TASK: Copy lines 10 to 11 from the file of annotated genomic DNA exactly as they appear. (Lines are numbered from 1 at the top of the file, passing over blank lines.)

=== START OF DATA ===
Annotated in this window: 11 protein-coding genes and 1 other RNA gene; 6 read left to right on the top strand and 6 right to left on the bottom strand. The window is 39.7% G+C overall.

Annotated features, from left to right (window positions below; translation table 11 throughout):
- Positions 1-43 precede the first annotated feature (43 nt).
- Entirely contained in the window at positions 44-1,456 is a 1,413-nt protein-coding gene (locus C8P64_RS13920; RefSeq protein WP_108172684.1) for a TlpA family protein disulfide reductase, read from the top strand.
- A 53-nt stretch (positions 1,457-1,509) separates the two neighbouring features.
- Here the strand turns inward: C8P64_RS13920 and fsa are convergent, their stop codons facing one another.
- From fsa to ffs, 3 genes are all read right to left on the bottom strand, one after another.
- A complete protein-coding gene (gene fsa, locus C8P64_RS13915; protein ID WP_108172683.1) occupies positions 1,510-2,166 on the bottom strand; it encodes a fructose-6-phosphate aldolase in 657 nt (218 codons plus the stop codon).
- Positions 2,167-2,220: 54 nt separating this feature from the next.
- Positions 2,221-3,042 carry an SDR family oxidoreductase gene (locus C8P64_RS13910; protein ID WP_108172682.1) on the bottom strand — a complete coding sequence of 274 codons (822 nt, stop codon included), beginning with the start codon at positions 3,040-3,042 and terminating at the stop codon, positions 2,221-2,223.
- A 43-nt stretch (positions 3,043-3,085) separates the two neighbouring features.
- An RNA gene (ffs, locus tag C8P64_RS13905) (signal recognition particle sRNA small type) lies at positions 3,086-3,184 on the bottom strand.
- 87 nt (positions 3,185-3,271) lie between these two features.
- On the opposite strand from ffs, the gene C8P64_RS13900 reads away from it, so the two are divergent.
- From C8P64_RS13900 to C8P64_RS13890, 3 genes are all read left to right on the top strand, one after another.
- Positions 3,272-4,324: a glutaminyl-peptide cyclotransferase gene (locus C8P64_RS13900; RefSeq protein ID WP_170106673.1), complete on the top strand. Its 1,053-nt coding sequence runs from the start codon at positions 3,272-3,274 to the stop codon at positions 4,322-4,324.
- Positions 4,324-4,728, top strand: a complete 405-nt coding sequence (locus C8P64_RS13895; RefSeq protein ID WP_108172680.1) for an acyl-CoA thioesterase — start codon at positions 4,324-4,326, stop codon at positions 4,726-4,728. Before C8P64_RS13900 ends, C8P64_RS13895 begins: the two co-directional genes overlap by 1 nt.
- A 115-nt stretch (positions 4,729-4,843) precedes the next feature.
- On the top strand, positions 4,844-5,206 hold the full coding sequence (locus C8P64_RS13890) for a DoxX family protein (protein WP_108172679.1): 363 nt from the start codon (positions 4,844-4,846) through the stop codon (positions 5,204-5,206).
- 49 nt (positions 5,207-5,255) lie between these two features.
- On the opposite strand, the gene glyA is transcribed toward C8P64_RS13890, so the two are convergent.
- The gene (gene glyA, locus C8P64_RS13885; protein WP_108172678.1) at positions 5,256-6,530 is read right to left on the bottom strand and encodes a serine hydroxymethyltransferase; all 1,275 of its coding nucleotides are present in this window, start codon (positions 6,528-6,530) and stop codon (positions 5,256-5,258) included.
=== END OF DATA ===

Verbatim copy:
- Positions 2,221-3,042 carry an SDR family oxidoreductase gene (locus C8P64_RS13910; protein ID WP_108172682.1) on the bottom strand — a complete coding sequence of 274 codons (822 nt, stop codon included), beginning with the start codon at positions 3,040-3,042 and terminating at the stop codon, positions 2,221-2,223.
- A 43-nt stretch (positions 3,043-3,085) separates the two neighbouring features.